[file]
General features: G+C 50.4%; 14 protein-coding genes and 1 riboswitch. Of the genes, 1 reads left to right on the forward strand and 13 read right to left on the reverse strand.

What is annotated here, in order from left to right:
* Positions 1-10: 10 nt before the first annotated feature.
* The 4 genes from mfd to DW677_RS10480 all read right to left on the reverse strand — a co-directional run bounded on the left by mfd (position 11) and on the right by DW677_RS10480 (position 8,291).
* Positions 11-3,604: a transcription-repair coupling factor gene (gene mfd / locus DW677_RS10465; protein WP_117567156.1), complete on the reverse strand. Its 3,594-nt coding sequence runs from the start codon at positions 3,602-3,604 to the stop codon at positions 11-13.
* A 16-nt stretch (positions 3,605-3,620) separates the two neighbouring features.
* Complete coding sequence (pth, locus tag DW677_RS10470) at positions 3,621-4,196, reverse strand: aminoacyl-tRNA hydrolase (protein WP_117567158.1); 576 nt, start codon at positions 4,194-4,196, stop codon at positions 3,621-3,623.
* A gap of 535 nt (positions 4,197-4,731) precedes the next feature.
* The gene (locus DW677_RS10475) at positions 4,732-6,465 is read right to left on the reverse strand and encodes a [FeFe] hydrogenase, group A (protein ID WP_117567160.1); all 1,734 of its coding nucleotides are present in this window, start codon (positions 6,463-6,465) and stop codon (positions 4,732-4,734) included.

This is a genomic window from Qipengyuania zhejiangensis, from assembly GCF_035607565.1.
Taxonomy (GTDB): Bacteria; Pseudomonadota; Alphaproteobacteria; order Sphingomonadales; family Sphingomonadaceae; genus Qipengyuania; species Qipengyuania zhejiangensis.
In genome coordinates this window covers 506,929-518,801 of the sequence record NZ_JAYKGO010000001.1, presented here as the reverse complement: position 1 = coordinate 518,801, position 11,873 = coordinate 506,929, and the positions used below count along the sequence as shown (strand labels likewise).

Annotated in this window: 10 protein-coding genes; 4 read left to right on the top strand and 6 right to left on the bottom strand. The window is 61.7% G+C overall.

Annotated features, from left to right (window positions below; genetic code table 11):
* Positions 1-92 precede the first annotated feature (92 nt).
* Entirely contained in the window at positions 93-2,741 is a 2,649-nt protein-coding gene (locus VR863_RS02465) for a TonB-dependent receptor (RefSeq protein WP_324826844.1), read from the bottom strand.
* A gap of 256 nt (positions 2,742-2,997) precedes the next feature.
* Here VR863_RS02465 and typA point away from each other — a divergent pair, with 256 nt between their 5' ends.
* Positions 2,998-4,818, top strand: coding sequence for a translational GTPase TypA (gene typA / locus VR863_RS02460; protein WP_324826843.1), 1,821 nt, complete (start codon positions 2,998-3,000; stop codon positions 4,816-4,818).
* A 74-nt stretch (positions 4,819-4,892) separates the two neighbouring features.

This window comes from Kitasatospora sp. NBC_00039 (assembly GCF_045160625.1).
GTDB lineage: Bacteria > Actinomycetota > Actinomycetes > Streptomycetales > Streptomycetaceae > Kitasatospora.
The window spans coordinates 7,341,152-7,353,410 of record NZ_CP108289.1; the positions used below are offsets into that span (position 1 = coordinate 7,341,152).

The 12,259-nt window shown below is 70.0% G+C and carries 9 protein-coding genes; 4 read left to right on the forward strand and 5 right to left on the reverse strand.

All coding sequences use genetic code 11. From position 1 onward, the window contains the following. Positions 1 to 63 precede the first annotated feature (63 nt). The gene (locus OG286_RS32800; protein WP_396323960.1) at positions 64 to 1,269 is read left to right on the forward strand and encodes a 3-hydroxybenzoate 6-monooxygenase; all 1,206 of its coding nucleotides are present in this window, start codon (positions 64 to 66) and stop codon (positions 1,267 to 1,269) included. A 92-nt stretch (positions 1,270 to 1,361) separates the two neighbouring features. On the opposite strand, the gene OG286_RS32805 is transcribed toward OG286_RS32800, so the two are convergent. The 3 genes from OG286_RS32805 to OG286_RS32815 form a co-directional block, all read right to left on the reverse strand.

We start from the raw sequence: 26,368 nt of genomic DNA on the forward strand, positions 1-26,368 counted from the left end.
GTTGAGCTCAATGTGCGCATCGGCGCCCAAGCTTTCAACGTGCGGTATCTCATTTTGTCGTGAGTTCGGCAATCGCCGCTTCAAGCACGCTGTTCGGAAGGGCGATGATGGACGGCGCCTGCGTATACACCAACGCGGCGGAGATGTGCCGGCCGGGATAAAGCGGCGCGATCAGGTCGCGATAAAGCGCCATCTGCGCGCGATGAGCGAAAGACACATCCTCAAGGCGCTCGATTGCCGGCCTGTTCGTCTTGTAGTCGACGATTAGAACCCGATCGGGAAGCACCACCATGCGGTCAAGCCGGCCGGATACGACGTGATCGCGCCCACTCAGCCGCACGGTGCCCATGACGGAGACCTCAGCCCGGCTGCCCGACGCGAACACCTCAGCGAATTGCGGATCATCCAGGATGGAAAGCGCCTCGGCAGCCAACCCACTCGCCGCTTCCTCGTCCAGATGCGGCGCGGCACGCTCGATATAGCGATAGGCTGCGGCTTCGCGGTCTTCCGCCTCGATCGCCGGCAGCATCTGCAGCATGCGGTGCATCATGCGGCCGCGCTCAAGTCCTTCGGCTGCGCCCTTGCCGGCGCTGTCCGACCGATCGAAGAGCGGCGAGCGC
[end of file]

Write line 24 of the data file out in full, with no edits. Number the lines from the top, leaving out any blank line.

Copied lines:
The 12,259-nt window shown below is 70.0% G+C and carries 9 protein-coding genes; 4 read left to right on the forward strand and 5 right to left on the reverse strand.